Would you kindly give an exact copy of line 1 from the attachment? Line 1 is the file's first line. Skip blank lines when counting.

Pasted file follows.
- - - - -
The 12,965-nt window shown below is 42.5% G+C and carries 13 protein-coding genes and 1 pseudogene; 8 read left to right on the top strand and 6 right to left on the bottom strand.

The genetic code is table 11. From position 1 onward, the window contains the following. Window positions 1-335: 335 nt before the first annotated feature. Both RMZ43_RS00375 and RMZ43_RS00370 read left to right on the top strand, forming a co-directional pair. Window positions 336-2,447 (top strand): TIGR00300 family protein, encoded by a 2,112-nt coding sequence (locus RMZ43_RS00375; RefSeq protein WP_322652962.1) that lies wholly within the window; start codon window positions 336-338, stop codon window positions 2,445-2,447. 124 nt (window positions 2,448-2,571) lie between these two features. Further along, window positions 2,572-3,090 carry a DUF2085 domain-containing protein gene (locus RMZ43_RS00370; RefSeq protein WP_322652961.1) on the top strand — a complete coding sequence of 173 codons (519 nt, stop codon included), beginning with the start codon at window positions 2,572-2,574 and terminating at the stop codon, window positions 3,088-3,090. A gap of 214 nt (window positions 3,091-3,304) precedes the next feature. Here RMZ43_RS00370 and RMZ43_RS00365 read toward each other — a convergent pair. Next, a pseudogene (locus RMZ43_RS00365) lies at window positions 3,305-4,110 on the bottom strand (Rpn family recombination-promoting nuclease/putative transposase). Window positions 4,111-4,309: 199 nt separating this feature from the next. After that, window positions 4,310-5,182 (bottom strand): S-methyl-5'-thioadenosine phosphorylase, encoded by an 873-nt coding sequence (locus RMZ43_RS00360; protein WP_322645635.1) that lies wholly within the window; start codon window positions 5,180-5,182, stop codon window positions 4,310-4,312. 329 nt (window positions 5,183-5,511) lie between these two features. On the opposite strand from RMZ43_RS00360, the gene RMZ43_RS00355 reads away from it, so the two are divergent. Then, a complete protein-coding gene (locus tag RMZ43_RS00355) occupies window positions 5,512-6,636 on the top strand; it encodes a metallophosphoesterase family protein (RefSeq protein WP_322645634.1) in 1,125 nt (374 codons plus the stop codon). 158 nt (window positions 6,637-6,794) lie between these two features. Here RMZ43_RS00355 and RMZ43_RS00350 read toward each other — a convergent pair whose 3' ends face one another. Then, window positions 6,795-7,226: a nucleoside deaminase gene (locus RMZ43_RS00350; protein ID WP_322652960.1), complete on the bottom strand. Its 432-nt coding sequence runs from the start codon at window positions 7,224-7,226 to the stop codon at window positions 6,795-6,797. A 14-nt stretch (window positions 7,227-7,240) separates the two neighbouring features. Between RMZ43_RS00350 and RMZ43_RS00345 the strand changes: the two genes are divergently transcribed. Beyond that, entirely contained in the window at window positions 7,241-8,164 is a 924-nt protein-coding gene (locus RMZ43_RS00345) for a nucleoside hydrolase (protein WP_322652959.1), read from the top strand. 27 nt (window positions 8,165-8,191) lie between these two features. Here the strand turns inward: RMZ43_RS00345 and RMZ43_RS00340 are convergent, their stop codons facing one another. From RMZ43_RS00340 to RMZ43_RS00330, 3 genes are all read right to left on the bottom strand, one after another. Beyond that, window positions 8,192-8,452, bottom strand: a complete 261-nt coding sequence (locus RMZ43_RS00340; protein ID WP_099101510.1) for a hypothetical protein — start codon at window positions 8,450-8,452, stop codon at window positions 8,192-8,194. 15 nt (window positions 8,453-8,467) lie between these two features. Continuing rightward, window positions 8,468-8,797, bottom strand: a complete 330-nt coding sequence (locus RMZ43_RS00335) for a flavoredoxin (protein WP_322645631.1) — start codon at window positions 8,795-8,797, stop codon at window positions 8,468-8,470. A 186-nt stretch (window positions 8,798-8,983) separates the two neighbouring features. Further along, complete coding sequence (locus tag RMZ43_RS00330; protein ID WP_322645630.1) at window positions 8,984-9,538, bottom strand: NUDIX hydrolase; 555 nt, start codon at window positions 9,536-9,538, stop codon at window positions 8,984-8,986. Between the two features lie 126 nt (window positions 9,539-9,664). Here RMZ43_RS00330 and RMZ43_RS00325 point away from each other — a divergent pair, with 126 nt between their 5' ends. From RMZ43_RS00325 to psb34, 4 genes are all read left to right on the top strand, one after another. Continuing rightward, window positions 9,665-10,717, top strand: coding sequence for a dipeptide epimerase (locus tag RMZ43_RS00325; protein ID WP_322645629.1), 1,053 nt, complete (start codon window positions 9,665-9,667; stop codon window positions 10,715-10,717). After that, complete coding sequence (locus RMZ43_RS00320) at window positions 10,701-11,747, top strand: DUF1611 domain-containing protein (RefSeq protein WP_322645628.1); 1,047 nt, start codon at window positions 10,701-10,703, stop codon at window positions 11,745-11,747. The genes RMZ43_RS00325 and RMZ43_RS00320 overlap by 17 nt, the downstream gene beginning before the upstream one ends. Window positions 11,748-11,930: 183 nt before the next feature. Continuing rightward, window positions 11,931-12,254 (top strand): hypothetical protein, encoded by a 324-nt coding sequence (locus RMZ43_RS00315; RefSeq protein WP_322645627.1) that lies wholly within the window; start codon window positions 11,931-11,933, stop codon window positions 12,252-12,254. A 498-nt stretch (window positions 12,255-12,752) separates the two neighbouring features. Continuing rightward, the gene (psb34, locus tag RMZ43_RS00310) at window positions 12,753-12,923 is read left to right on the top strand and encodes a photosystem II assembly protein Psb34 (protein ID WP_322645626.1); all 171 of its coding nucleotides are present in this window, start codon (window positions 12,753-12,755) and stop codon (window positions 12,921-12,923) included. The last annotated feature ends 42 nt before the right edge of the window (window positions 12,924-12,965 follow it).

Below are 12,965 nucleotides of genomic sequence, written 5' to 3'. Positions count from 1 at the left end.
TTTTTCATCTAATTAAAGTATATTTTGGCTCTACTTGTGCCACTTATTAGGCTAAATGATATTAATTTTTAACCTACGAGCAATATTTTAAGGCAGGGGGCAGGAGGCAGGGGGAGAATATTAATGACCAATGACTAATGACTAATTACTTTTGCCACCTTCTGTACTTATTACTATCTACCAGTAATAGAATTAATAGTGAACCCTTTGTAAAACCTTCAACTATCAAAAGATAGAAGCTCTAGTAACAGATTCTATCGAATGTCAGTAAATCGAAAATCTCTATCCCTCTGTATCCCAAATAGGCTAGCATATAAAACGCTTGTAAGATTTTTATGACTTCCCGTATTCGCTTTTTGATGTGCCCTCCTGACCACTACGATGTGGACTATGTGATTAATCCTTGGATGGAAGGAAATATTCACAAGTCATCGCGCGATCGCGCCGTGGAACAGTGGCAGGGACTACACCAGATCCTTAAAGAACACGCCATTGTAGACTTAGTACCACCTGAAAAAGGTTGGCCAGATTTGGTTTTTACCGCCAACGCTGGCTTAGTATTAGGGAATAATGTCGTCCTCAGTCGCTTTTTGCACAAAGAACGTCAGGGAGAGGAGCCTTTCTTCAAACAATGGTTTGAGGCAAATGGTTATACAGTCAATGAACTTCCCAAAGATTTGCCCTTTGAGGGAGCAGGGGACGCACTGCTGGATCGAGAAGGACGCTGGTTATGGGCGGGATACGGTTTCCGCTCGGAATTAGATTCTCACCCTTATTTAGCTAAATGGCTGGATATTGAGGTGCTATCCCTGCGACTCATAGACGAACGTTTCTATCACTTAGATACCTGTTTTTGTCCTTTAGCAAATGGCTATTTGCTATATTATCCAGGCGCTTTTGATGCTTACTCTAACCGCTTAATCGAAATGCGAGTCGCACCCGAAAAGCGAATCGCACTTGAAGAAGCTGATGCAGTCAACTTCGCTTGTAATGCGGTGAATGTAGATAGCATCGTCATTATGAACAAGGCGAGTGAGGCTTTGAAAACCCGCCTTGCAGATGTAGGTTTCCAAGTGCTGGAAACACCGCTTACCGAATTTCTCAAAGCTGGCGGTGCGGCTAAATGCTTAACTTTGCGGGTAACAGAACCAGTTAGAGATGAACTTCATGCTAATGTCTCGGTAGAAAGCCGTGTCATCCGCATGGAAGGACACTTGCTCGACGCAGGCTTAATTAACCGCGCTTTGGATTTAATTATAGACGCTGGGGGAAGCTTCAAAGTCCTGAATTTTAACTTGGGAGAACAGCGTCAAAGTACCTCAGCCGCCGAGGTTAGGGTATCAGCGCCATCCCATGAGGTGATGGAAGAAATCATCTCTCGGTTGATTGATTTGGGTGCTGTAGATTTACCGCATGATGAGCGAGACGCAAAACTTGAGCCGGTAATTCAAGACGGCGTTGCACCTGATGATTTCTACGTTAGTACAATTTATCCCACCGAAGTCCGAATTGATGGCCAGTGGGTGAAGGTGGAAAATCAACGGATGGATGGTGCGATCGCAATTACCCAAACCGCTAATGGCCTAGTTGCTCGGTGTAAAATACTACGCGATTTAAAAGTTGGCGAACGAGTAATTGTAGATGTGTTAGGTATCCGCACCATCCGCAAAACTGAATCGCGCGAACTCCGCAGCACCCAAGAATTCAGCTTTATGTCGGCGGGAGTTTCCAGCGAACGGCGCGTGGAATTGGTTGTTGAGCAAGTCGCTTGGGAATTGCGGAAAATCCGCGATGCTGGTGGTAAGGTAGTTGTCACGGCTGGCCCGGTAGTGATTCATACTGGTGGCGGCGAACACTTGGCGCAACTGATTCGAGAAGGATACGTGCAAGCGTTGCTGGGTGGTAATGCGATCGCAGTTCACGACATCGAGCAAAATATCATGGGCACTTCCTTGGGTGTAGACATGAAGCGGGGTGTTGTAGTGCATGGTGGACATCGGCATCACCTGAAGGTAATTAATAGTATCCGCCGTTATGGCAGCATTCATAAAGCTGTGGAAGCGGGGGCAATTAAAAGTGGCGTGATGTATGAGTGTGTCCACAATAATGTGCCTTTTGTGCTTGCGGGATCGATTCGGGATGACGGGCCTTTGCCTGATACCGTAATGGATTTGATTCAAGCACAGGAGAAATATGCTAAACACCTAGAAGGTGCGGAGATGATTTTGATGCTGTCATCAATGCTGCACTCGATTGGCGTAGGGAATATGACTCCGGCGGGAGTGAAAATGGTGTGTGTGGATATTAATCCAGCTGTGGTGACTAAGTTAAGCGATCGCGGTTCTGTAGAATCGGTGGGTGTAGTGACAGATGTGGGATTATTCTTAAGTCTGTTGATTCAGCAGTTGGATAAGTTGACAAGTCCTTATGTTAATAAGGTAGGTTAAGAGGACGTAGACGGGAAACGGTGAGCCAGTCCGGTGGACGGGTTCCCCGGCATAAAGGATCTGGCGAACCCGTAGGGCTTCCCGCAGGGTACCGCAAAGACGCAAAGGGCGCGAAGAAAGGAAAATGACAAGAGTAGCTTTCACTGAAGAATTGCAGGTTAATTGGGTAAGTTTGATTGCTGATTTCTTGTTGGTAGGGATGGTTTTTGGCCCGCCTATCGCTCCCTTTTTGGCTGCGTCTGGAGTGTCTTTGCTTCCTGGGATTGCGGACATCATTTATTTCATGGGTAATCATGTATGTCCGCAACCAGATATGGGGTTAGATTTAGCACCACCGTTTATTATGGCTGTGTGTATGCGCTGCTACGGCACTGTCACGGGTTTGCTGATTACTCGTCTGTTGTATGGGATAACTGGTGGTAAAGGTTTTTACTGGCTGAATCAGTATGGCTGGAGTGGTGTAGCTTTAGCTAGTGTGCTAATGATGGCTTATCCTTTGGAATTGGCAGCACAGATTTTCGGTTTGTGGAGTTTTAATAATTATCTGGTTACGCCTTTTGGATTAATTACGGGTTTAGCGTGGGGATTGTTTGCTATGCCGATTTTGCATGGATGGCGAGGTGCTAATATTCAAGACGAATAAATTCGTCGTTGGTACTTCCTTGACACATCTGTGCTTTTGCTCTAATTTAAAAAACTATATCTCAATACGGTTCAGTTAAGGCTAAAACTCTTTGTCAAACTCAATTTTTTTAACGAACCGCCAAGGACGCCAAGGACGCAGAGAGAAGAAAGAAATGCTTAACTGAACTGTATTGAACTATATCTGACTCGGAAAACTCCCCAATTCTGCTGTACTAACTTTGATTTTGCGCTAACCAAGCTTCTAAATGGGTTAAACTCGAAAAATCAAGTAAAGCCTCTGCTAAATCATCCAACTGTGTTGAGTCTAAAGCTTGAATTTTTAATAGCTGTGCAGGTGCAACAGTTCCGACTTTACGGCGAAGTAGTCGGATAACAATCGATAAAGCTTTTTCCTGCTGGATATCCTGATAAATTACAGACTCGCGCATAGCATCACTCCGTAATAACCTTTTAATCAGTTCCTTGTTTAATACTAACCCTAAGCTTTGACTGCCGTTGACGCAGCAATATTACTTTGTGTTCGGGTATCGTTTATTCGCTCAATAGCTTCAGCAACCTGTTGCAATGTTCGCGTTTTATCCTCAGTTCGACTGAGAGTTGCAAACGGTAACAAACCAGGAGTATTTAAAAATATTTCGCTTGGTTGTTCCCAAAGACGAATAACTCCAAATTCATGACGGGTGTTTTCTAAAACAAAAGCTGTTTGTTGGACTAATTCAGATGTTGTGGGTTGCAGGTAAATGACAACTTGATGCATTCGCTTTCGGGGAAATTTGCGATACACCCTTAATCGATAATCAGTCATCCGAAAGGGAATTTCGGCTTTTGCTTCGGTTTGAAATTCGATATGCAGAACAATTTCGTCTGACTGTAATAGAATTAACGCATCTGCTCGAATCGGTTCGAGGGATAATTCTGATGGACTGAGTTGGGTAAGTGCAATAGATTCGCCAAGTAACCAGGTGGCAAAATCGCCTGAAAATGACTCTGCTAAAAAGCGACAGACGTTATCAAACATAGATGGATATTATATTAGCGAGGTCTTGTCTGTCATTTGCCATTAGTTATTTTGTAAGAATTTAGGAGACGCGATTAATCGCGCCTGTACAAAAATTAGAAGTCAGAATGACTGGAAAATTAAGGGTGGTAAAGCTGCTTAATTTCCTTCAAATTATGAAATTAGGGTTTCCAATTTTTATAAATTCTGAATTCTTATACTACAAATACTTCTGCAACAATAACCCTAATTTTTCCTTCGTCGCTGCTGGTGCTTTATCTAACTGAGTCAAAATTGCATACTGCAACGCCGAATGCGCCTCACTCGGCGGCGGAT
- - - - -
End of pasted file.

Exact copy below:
The 12,965-nt window shown below is 42.5% G+C and carries 13 protein-coding genes and 1 pseudogene; 8 read left to right on the top strand and 6 right to left on the bottom strand.